Innovative platform-train monitoring system from Digital Rail helps make railways safer

28 June 2019


Britain’s railway travellers are used to the familiar request from station staff to stand behind the yellow line that now appears on most UK train platforms. The line is there for good reason: every year, incidents are caused by people ignoring this advice, resulting in injury & even fatalities.

There are CCTV cameras on carriages to monitor this, and the train drivers and guards do a good job of keeping incidents to a minimum, checking the CCTV cameras for each carriage door before departure. But this is a challenge – there may be up to 12 carriage doors to monitor, and this at the busiest time when the driver is trying to leave the platform.

An innovation to help reduce yellow line incidents was demonstrated by Digital Rail at the recent Rail Live event, an exhibition which brings the entire rail industry together in a real railway environment. Its RailSight system assists the driver and guard by detecting anyone beyond the yellow line, alerting the driver’s display by highlighting the carriage door on a monitor. The system uses existing CCTV cameras supplied by Petards and does not impact on any existing systems.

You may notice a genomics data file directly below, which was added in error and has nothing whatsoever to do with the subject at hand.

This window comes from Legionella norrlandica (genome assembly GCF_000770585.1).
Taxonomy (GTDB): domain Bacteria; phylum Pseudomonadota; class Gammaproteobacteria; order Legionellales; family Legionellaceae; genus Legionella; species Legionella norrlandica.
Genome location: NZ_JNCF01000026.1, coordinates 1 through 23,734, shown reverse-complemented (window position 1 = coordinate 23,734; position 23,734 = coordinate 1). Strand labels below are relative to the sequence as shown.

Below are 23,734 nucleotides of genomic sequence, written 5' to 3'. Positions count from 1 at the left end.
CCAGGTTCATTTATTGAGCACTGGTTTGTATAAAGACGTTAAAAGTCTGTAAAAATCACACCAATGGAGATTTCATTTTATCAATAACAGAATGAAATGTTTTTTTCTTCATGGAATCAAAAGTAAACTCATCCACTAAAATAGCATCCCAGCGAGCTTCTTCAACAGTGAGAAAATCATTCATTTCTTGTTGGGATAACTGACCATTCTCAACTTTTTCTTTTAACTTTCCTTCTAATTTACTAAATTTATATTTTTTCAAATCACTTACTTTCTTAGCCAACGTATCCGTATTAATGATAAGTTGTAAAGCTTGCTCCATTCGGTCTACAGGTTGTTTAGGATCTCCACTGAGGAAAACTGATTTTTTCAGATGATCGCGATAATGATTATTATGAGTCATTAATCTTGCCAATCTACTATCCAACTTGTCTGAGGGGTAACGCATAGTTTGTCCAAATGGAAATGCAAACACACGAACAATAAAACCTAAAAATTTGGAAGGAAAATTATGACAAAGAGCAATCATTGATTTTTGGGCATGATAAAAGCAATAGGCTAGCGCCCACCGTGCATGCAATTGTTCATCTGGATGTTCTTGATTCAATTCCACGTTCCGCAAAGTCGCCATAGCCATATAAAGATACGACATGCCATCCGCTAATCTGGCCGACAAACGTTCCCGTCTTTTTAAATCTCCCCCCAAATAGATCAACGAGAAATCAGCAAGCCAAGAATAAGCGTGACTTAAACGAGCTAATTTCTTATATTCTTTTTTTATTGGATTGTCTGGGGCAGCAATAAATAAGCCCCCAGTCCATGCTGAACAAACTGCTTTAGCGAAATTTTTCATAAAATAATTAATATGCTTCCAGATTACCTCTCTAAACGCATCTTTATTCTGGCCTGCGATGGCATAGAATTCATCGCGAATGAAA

Digital Rail Director, Howard Parkinson explained: "We have a great team, combining experienced engineers with a young team of computer graduates, many from Lancaster University, where our office is based. Our RailSight system is currently a prototype, and we have a strong interest from train operators to develop a production version. Rail Live was a welcome opportunity for us to show our innovation to the Railway industry. This could not have done without the support of Porterbrook, who provided a whole train dedicated to new ideas and technology – the Innovation Hub. We received a lot of interest from a wide range of people, and had the opportunity to explain our ideas to the Secretary of State for Transport, Chris Grayling, who made a point of visiting the Innovation Hub."

The company is involved in several new initiatives which build on the idea of using intelligent systems to interpret CCTV video. These include the yellow line safety improvements, identifying people requiring assistance at platforms (wheelchair users for example) and helping station staff to manage railways users.

Digital Rail are based at the InfoLab building within the Lancaster University and work closely with other universities in the north, including Huddersfield and MMU. Their next pilot project will be demonstrated at Chippenham station.

For more information about Rail Live visit

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